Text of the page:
We arrived in Cambodia for a short stay to visit the famous Angkor temples. One of the seven ancient wonders of the world, this temple complex has been on Alayna’s travel bucket list for many years, and it was finally time to check it off!
Angkor was the capital city of the Khmer Empire, which was prominent in Cambodia in the 9-15th Centuries. Built in the Cambodian jungle, by a self-proclaimed “God-King”, the city flourished and was considered a mega-city for the time period with recent research suggesting it supported over 1 million people. There are over 1,000 temples in the 402 acre Angkor area, making it the largest religious complex in the world and two of the main temples are UNESCO world heritage sites. The most famous temple, Angkor Wat, was built between 1113-1150 by the king to act as his personal temple mausoleum. Originally a Hindu temple, it was converted to Buddhist temple in the 12th Century and had new temples and architecture to match.
Of course, the tourists flock to this site – us included. The nearby town of Siem Reap is full of hotels, restaurants and bars where you can get burgers, pizza and beer. Fake trinkets and bright clothing line the souvenir shop roads and you feel like you’re somewhere in Las Vegas as opposed to Cambodia. Tuk Tuks carting around hoards of Chinese tourists, with large cameras, clog the roads and the muggy, hot air is suffocating. Doesn’t sound that enjoyable, but there are always ways to combat it to actually enjoy yourself!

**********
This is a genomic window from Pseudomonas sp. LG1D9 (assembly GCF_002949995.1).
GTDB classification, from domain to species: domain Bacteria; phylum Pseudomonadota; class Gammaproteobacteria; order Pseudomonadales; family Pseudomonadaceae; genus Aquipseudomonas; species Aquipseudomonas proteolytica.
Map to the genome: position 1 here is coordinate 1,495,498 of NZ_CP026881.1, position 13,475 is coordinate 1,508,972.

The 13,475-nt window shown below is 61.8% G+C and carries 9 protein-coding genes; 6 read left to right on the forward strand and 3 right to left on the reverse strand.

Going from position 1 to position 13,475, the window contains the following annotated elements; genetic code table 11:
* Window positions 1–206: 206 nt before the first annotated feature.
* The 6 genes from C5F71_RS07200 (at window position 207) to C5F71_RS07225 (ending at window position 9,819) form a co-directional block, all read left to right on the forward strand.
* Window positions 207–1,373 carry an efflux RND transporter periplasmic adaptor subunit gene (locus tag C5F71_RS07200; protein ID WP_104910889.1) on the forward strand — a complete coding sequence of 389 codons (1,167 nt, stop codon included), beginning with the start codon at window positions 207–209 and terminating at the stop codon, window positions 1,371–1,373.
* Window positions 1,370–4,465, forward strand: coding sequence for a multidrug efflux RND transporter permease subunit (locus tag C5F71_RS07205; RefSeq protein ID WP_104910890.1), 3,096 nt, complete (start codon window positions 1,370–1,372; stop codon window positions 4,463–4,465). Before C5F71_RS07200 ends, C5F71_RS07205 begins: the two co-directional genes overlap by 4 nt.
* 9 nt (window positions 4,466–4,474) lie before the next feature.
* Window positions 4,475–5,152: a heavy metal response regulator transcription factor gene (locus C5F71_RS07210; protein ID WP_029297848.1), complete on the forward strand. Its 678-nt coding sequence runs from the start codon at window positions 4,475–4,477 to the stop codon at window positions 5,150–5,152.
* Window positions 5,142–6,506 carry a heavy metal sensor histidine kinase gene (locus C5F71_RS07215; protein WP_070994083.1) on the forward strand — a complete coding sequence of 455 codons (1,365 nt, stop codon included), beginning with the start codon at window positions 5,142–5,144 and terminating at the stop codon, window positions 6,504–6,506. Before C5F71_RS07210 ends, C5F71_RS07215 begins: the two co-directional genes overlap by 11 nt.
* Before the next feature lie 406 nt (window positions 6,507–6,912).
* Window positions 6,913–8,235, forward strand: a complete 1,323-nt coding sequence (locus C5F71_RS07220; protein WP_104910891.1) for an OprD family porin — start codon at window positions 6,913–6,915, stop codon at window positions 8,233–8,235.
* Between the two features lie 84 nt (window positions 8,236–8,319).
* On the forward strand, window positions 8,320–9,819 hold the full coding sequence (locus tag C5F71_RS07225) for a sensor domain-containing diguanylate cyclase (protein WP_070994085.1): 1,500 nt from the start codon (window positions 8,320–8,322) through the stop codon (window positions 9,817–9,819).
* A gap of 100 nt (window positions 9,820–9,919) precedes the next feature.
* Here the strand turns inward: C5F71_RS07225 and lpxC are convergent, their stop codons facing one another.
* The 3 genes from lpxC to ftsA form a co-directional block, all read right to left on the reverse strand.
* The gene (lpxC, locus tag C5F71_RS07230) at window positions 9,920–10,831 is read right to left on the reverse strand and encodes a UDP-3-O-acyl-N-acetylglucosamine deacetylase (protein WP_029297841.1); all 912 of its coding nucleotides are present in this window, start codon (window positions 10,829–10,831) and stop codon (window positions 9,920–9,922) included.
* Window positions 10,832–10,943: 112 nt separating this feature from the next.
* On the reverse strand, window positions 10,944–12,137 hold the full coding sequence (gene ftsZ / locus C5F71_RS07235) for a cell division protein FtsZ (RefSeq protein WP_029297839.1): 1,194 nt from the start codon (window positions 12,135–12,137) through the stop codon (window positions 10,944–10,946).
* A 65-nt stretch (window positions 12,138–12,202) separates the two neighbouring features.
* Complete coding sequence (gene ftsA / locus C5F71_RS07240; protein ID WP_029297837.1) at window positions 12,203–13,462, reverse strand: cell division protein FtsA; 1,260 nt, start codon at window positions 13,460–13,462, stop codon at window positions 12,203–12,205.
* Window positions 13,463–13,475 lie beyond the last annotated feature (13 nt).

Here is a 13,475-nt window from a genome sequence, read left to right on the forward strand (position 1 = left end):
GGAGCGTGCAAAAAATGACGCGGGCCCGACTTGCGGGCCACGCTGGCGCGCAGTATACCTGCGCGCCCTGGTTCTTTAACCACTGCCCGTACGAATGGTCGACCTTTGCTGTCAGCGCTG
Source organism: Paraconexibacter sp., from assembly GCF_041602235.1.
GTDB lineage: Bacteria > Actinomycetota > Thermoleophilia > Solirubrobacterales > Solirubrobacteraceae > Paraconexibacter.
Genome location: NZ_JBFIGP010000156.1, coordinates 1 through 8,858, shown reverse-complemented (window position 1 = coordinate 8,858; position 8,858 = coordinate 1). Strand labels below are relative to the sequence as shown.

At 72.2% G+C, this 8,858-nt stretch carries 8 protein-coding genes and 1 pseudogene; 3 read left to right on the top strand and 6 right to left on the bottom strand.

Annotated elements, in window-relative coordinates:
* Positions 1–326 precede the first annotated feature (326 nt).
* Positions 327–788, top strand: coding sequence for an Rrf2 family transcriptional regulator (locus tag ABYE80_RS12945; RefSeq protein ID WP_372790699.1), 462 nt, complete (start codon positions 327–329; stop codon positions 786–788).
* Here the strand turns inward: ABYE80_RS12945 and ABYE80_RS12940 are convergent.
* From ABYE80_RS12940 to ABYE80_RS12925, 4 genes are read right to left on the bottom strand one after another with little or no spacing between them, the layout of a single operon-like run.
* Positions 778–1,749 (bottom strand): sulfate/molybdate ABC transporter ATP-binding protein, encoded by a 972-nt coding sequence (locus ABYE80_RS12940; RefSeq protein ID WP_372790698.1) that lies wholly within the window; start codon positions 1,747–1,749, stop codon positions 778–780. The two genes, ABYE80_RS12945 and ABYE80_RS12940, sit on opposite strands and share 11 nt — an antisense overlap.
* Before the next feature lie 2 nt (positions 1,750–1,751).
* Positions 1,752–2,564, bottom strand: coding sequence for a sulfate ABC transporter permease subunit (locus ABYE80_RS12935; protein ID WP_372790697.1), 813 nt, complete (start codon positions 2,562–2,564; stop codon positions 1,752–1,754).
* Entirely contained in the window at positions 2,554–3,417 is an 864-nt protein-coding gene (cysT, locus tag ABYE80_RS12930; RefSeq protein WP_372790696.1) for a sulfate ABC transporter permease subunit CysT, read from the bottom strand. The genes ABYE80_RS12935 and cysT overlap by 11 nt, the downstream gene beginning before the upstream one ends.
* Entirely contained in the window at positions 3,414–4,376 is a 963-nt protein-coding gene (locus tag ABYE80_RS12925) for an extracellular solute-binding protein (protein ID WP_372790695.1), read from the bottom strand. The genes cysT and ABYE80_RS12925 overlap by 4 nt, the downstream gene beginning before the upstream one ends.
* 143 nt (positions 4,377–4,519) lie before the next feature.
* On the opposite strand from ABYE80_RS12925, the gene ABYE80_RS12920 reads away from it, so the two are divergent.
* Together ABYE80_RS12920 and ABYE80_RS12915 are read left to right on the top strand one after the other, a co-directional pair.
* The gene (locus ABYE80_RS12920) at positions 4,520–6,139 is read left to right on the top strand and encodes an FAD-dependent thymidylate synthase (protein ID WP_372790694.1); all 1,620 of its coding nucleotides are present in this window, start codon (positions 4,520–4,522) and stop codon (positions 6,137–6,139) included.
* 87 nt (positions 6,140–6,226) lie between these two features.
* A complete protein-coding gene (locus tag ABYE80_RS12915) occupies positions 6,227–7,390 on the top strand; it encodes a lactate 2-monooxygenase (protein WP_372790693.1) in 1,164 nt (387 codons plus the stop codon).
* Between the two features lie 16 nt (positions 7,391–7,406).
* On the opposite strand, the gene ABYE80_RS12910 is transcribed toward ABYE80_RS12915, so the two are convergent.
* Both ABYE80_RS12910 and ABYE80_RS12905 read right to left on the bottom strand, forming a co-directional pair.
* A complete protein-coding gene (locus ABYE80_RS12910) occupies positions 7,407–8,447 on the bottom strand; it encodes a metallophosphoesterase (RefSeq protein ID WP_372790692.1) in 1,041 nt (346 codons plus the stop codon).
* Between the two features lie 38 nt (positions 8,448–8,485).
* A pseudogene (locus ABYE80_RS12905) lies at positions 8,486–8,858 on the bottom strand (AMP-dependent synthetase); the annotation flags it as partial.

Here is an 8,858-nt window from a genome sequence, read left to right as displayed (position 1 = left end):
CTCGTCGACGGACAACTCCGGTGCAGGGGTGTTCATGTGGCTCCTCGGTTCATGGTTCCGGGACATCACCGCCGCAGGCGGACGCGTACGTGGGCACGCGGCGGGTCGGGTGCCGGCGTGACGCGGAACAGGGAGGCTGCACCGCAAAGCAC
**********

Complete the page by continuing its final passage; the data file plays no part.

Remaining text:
Step 1: Rent a motorbike so you can set your own schedule. For us, there is nothing worse than having to get on a bus with tons of other tourists and being forced on a particular timeline. Renting a motorbike allowed us to get up early and beat the crowds to the most beautiful temples. Arrive around 7-7:30AM and you share the temple with about 10 other people. Come back around 10AM and you have to compete with probably about 150.
Step 2: Avoid the heat. Getting up early also lets you enjoy some of the cool air from the night. By 9AM it’s hot and you do not want to be on the top of a temple. We usually finished exploring by this time and went back to our hotel for breakfast and a nap.
Step 3: Temple Fatigue. Apparently it’s a real thing, and we’re feeling it a bit. It’s when you see so many temples that you aren’t really that impressed with them. We only did a few temples a day and although they were each interesting, we both cheered a little when we saw the last temple of our entire trip today.
The temples themselves are unique and carry with them their own feel. Overall we felt like the whole place was a little eerie. The dilapidated ruins looks as though they’ve seen many things, with faces carved into the stone. Small passages lead throughout, with fire pits and chimneys that are now home to bats. Trees and their long roots have overtaken many of the walls and structures, intertwining nature with these ancient structures. Within moments of walking into some of the temples you think: “Yep, they definitely did human sacrifices here..”. Mark joked about willfully participating in a sacrifice – twice. It can be quite spooky in some of those hallways. The trees are quite impressive, with huge trunks and many vines.
Our favourite temple was Bayon temple which has over 200 serene, smiling, stone faces that can be seen from just about every angle in the temple. Ta Promh Temple was another favourite, which you may recognize if you are a Tomb Raider fan, as it was filmed here.
With the past few weeks filled with temple exploration, we are ready to hit the beach. We fly to Thailand tomorrow to begin our scuba diving lessons (our Christmas presents) and enjoy the sun. One good thing about this being a tourist town is that we saw our first Christmas decorations! We’re listening to Christmas carols as we write this, but in reality it doesn’t really feel like Christmas. We need some cold, snow and hot apple cider. For now we’ll settle for a mango smoothie and maybe in Thailand we’ll find some turkey and a pie. Christmas is almost here!